You wrote anonymously. Julian might not even be your given name. Would you be surprised to learn that your words still resonate six centuries after your death?

You describe seeing Jesus with your eyes, hearing him speak with your ears, understanding with your mind and through spiritual insight. To explore physicality and text, I repeated tangible acts of labor and devotion; writing, reading, and re-presenting your words. I developed a durational performance based on the medieval European Christian practice of eating holy texts, from an era when, according to curator Elizabeth Sandoval, “people believed that words written and read, spoken and heard, could imprint on the brain, heart, and soul.”

Performance art trades in sensory and visceral experience, offering ways to process information differently from rational or logical thinking. Durational art, as it is called, makes use of the passing of time, often through repeated actions or gestures, to hone our attention and allow images to arise from memory and an accrued history of touch.

I decided to approach your descriptions of mystical experience, both “bodily” and “ghostly,” with ritualized, repeated gestures. In the performance Consumed, I sat alone in the anchorhold, reading Revelations of Divine Love and copying lines of the text onto paper. Combining manuscript-making actions with devotional gestures, I dusted the letters with gold powder and smoothed them with a bone folder. Smelling, licking, chewing, and swallowing words for spiritual nourishment, I repeated these actions with the intention of cultivating attention and reverence.


We often imagine the act of reading as one of pure intellect, but it has a physical dimension-paper, ink, hands that turn pages, eyes that take in light. By making the “consumption” of the text literal and embodied, almost uncomfortably visceral, I hoped to gesture toward the theological implications of our embodied state: we read with both our minds and bodies because we are bodily and ghostly, matter and spirit.

But you knew this all along. Otherwise, why go into an anchorhold at all?

Unlike most women from your era, you had privacy and autonomy inside the anchorhold. I wonder about your decision to live in a room of your own: was this radical

Kiki McGrath. Lily, 2023. Altered book, oil pastel, watercolor, collage, graphite, gold leaf. 5¼ x 7½ x 1 inch. Photo: Thomas Whalen.

act of seclusion in response to loss? Did you crave solitude to contemplate your mystical experiences and write about them in safety? “God is motherly” and “there is no anger in God” contradict medieval church teachings. Did you need thick walls around you to say these things?

In choosing to take vows and enter the religious life, you committed to performing its daily rites. Ritual is an important part of my art practice too; it can be repressive but also liberatory. The repeated actions, the prescribed gestures and sounds, can lead to boredom but also to meditative states. For you, physical confinement paradoxically secured your creative and spiritual freedom.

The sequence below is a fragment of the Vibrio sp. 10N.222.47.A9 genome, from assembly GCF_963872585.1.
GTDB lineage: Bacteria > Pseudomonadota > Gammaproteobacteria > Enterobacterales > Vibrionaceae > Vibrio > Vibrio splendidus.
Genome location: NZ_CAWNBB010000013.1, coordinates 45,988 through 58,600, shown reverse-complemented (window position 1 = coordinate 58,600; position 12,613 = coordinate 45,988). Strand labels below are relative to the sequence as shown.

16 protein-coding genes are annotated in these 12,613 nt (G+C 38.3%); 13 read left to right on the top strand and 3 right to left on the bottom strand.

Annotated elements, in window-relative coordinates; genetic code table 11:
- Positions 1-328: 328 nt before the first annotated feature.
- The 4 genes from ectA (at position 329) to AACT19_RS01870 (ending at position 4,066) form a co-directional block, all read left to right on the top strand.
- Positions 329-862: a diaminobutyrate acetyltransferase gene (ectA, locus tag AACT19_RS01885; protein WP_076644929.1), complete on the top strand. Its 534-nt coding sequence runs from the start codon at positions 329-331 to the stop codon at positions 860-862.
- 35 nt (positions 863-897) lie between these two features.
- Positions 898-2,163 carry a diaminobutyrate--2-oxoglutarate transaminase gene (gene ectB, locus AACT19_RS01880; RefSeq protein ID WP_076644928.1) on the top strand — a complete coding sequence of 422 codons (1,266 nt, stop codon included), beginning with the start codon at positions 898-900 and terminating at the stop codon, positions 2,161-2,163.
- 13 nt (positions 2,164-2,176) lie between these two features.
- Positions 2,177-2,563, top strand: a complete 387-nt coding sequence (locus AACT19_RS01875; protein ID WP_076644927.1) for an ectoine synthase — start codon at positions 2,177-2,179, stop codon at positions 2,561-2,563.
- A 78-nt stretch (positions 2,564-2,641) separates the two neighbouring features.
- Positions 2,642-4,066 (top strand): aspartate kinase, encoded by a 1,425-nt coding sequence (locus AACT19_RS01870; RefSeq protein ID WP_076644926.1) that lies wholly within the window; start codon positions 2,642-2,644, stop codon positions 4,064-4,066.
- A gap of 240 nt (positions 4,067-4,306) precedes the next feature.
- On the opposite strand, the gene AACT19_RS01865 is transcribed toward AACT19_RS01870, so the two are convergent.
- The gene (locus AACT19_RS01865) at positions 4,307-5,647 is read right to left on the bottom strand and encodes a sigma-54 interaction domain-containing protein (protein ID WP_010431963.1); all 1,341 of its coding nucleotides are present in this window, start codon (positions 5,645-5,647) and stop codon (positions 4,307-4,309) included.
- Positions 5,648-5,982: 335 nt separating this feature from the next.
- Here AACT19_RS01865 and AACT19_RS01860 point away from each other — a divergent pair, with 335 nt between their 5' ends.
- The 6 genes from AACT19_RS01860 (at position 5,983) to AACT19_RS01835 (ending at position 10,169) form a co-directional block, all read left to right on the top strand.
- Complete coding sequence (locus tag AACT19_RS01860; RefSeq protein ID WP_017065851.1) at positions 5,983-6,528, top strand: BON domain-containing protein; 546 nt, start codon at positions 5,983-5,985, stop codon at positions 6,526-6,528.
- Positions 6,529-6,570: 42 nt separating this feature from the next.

You wrote in Middle English, the spoken language of your day. To write in the vernacular (from the Latin word for “domestic”) seems appropriate for a woman who lived and worked in her house. For centuries, your texts were not publicly available; the story of how they were hand-copied, smuggled to France, and translated into modern English is fascinating-and still a bit mysterious. When they were first printed in the seventeenth century, they were deemed the “ravings of a distempered brain” and cataloged under “Magic and Witchcraft” in the British Museum. Today you are heralded as a great theologian, yet you described yourself as “an unlettered creature.” Surely you knew that a woman’s claims to direct experience of God could cause trouble; Marguerite Porete, a thirteenth-century mystic, was burned at the stake for her unconventional writings.

I wanted to hear your words spoken aloud by a wide range of contemporary voices. As part of the project, members of the National Cathedral community, theologians, writers, artists, and friends read from your Long Text, creating a communal audio recording now available online.

I also made a series of collages combining female bodies and domestic architecture-a theme that has been plumbed by a number of artists, including Judy Chicago and Miriam Schapiro in their feminist installation Womanhouse (1972), Laurie Simmons in her photograph Walking House (1989), and Louise Bourgeois

Kiki McGrath. Anchorwoman, 2023. Altered book, paper, watercolor, glue. 7½ x 5¼ x 1 inch.

in her sculpture Femme Maison (1994). Continuing to explore these forms, I chose to paint my anchorhold hot pink and placed it atop pale-yellow medieval stockings. I collaged it into your fourteenth revelation on God and prayer; the image inhabits the text, and the words create an enclosure on the page.

Julian, you wrote about suffering, sin, and ultimate reality, declaring finally that “love is the meaning.” I am still far from understanding your life, but your words let me glimpse the mystical visions of a remarkable person. Your choice to reflect deeply and share your knowledge was a fundamentally hopeful act.

Separated from you by centuries, we modern people are, in the words of T.S. Eliot, “distracted from distraction by distraction”-but we long to connect with deeper currents. We have great need of your perspective; your words have been sustenance for me and my contemporaries as we navigate our own challenging times.

Carmen Acevedo Butcher, a translator of your work, said: “Words are delicious, they feed the soul. Find nourishing words and repeat them.”

Julian, I continue to feed on yours.



Kiki McGrath is an interdisciplinary artist based in Chicago. Her installations and durational performances explore the overlapping edges of ritual, gender, and domestic labor.